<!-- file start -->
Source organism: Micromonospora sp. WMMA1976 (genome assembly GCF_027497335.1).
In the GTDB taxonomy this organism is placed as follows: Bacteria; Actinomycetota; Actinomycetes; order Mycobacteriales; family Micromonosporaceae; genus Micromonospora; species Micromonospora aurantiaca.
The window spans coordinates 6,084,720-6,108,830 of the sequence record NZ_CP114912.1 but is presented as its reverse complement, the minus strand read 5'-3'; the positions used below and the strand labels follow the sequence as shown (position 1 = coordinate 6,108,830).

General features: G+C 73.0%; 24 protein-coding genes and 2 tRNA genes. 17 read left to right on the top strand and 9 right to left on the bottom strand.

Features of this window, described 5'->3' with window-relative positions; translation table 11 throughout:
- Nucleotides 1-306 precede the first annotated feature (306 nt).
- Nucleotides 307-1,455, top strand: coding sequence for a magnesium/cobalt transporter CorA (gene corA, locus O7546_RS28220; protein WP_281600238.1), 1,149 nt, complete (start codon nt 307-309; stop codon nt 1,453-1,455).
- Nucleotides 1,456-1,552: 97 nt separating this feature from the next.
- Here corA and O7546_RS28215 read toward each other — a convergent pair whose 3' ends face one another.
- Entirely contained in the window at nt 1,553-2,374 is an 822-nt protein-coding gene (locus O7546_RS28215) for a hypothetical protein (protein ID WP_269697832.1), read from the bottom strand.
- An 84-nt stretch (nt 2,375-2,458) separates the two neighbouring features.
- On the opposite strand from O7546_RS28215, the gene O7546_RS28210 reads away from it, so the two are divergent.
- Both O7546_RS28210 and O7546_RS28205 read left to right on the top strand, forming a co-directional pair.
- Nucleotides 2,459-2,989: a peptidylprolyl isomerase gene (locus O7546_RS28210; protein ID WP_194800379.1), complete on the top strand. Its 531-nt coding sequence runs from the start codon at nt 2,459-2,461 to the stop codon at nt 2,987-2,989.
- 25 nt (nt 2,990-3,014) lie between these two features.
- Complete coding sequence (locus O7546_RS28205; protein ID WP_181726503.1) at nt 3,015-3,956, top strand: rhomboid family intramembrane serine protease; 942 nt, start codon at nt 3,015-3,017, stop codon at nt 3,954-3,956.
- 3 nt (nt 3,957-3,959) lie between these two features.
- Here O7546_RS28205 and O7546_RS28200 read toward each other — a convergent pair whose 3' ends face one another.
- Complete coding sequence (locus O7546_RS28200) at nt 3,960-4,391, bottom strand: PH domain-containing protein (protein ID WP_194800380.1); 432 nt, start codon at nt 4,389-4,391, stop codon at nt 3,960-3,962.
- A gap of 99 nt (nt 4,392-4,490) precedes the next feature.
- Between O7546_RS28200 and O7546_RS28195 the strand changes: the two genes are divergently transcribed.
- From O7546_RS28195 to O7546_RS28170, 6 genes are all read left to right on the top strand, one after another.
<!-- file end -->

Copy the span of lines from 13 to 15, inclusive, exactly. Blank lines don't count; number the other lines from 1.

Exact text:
- Both O7546_RS28210 and O7546_RS28205 read left to right on the top strand, forming a co-directional pair.
- Nucleotides 2,459-2,989: a peptidylprolyl isomerase gene (locus O7546_RS28210; protein ID WP_194800379.1), complete on the top strand. Its 531-nt coding sequence runs from the start codon at nt 2,459-2,461 to the stop codon at nt 2,987-2,989.
- 25 nt (nt 2,990-3,014) lie between these two features.